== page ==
London: Royalist romanticism rules runway

This is the season of The Crown in London; when designers have fallen back in love with Queen Elizabeth, after witnessing the most royalist runways in eons.


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Burberry - Spring-Summer2018 - Womenswear - London - © PixelFormula

The Crown, the hit television series that chronicles the life of Queen Elizabeth, is only one of hundreds of documentaries, fictional films and exhibitions that have covered her life. However, by its very sophistication, glossy finish and brilliant costumes, the series seems to have captured the mood in the UK better than anything in the media. That was apparent throughout the past four days in London. A longing for the pageantry of the royal family, its dressed up sensibility and even its not-infrequent naughty moments – always covered in minute detail by British tabloids and broad-sheets, that odd English term for a quality newspaper for the thinking bourgeoisie.
 
And, ever so quietly, the royal family has played a direct role in this trend. One year ago, Princess Beatrice led 25 editors and buyers on a private exhibition, Fashioning A Reign: 90 Years of Style from the Queen’s Wardrobe, curated by Caroline de Guitaut. It included four Andy Warhols of Elizabeth II to the exquisite lace robes she and Princess Margaret wore to her father George’s coronation in May 1937.
 
Take the season’s best show by Erdem Moralioglu, whom de Guitat gained access to the Queen’s own private wardrobe in Windsor Castle. Inspired by a 1958 photo of the Queen meeting Duke Ellington the result was mesmerizing display of jazz singer meets British monarch. Some of these clothes have to make it into the next season of the Crown.


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Erdem - Spring-Summer2018 - Womenswear - London - © PixelFormula

While the season’s biggest show, Burberry, inspired by social portraiture, was riddled with historic references. Take the key look, an inverted regimental coat made into skirts and coats. It looked like a still turned upside down from The Madness of King George, the comic historical drama about the 18th British monarch’s declining mental health.
 
And the pirate hats in Henry Holland’s show. Well, they could have been taken from the head of Rupert Everett, who played the Prince Regent in the 1994 film. Albeit, Holland’s clothes are very much for young ladies who like a very late Friday night.
 
The stand out color of the season – a pastel lime, the same watercolor much favored by the Queen Mother. Indeed, Giorgio Armani’s whole Emporio Armani collection was down in vivid Regina colors, so much so that Armani claimed it “was a homage to Queen Elizabeth.”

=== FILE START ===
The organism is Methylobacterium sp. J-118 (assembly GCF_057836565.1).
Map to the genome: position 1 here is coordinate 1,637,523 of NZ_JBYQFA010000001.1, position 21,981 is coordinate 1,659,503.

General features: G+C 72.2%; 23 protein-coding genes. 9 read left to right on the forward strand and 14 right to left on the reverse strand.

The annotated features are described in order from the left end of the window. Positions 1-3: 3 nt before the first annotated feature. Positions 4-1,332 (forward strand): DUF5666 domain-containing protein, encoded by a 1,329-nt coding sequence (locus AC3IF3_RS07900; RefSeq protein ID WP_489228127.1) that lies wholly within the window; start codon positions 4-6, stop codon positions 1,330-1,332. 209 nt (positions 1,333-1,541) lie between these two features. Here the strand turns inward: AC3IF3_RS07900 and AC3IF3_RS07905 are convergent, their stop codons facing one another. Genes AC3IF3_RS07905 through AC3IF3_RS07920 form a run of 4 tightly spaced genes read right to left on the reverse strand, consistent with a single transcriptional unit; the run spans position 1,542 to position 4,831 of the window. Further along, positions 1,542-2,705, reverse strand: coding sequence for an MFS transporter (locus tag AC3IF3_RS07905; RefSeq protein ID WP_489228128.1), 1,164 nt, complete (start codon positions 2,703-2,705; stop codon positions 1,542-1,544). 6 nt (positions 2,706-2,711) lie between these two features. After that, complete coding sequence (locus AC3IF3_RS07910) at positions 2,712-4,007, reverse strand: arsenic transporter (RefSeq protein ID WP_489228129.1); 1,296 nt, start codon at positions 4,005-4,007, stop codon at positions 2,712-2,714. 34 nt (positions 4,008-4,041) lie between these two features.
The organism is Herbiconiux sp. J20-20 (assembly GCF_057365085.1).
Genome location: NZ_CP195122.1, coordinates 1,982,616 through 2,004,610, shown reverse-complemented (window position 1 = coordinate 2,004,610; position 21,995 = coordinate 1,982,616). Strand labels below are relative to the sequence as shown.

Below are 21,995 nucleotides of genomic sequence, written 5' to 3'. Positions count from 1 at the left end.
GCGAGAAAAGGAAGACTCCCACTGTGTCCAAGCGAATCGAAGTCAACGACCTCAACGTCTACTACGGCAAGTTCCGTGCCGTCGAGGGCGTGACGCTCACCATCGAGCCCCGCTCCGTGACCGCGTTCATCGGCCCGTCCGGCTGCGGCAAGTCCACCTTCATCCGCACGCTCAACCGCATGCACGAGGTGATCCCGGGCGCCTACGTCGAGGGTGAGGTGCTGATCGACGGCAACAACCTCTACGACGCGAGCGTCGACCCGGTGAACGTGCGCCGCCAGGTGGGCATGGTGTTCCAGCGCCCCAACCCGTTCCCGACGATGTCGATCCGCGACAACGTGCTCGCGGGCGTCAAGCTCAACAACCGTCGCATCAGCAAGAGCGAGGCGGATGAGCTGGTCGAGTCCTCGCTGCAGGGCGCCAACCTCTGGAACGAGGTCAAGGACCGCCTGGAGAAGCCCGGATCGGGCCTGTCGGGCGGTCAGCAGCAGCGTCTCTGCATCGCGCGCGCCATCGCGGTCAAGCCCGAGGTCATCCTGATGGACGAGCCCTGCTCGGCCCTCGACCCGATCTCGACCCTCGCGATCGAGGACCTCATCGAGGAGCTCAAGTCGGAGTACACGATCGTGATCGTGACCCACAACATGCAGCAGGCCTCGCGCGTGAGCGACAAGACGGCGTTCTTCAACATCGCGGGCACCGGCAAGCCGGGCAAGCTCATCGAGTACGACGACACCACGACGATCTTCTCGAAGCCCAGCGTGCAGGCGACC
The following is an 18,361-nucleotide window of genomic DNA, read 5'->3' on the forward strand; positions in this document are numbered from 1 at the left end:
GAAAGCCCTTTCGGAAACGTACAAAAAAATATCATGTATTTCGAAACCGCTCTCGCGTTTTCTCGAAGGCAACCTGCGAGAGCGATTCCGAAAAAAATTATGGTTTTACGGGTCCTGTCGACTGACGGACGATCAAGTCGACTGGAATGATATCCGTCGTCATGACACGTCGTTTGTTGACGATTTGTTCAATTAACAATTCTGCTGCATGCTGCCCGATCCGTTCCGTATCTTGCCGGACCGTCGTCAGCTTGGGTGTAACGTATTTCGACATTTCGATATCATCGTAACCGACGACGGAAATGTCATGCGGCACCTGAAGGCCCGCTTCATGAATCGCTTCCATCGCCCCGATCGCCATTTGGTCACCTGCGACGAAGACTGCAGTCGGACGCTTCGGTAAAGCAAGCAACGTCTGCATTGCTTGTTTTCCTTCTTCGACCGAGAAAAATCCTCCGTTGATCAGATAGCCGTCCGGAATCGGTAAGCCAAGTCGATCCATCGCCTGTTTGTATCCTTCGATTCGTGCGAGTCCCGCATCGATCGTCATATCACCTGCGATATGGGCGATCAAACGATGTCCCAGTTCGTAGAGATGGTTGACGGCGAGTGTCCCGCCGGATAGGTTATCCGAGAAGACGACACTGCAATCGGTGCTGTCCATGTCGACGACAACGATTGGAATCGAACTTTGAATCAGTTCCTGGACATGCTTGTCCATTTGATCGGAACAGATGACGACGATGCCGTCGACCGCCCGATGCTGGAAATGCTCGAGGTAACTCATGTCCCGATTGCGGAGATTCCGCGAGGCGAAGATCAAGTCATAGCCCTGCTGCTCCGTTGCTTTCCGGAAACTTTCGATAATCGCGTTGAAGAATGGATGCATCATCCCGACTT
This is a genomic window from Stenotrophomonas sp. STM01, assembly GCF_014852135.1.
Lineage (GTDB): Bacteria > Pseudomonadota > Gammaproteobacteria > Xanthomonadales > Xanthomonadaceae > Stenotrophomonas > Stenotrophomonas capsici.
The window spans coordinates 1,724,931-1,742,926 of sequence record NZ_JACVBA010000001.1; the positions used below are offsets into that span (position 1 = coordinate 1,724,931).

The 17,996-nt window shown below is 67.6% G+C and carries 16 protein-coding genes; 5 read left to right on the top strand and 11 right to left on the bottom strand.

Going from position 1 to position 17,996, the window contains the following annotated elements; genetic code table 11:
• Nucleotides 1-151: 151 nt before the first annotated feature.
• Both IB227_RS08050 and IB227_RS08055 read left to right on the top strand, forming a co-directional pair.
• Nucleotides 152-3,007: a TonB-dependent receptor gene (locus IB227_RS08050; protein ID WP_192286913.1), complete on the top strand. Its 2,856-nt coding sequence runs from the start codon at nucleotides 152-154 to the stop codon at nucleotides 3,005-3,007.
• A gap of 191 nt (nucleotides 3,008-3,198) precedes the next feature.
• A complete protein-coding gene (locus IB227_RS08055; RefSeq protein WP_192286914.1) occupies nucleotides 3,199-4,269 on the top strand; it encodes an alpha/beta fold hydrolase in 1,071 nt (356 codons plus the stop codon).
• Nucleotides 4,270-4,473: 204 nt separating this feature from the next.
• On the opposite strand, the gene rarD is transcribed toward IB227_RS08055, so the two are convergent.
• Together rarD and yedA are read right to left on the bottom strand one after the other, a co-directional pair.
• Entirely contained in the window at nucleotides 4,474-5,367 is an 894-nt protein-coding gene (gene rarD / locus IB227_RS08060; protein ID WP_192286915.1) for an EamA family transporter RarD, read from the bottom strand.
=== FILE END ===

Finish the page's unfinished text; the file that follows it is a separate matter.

If you doubt this influence, consider that The Crown’s costume designer, the legendary Michele Clapton this month just won another Emmy for The Crown, adding to an earlier one for Game of Thrones. Another immensely influential series on fashion.
 
More generally there was an ode to ladylike insouciance. Erdem produced a small photo book for his guests which began with the Queen shaking the hand of Duke Ellington, but ended with her dancing with abandon with naval cadets onboard a ship in 1947, in the year of her marriage, four years before she became queen.
 
The trend even began in New York, with the last show of the season there by Marc Jacobs, which featured bright African turbans and toppers, created by British milliner Stephen Jones, in the very bright colors favored by Queen Elizabeth. And continued in London. Take a finely crafted show by Peter Pilotto. Though inspired by the Japanese flower arranging art of ikebana, the collection felt like an ode to English gentility. With bias-cut frou frou dresses; silk crepe finished with metallic lace and imperial purple cocktails covered in Victoria Liberty Style floral prints.


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Peter Pilotto - Spring-Summer2018 - Womenswear - Londres - © PixelFormula

Incredibly, the royalist fashion trend happened in the very week when the front pages of the broadsheets were devoted to the ousting of the Queen’s senior advisor, Sir Christopher Geidt. Apparently forced out by Prince Charles and Prince William, in part because he wanted a slimmed-down monarchy where Andrew’s two daughters, Princesses Beatrice and Eugenie, had little role to play.
 
For those who missed the series, The Crown is available on Netflix, and season two starts December 8th.

 

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